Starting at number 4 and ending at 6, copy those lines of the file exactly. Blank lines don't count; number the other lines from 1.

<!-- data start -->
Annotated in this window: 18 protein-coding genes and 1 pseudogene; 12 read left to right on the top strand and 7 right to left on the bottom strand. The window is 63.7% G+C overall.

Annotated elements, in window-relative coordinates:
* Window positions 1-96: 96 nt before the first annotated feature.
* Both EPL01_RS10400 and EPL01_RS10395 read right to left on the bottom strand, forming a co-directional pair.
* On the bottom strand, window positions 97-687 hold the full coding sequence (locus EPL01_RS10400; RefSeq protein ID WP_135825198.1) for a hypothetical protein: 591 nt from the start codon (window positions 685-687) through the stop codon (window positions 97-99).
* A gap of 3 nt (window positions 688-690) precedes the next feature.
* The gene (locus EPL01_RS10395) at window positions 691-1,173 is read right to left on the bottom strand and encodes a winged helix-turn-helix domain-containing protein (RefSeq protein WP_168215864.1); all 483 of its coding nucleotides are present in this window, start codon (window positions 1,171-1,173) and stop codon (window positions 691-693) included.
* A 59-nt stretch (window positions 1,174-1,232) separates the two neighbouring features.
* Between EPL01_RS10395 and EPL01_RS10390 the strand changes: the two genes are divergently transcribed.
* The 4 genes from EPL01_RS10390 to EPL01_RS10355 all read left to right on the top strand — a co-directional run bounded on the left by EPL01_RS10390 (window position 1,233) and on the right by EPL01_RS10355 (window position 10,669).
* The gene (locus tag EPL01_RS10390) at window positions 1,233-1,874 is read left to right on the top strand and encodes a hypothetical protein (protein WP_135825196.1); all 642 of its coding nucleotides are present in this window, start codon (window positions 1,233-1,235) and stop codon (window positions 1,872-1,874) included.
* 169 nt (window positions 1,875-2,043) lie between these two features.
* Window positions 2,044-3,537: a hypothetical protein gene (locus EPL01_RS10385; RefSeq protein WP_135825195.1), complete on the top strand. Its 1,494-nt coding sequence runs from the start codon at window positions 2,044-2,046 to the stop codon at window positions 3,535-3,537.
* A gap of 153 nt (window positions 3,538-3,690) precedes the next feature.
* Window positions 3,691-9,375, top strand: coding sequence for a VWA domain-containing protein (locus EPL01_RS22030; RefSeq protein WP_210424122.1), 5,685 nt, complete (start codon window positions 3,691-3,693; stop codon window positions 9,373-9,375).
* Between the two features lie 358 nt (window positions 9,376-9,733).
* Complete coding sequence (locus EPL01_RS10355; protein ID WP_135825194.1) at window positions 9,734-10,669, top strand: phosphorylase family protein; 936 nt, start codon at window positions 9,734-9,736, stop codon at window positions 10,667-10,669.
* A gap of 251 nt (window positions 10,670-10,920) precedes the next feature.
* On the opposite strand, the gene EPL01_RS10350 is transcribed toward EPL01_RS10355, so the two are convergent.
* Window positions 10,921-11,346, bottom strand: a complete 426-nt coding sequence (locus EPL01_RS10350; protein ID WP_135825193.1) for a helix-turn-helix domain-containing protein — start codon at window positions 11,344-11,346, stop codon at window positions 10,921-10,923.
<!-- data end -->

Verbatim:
* Both EPL01_RS10400 and EPL01_RS10395 read right to left on the bottom strand, forming a co-directional pair.
* On the bottom strand, window positions 97-687 hold the full coding sequence (locus EPL01_RS10400; RefSeq protein ID WP_135825198.1) for a hypothetical protein: 591 nt from the start codon (window positions 685-687) through the stop codon (window positions 97-99).
* A gap of 3 nt (window positions 688-690) precedes the next feature.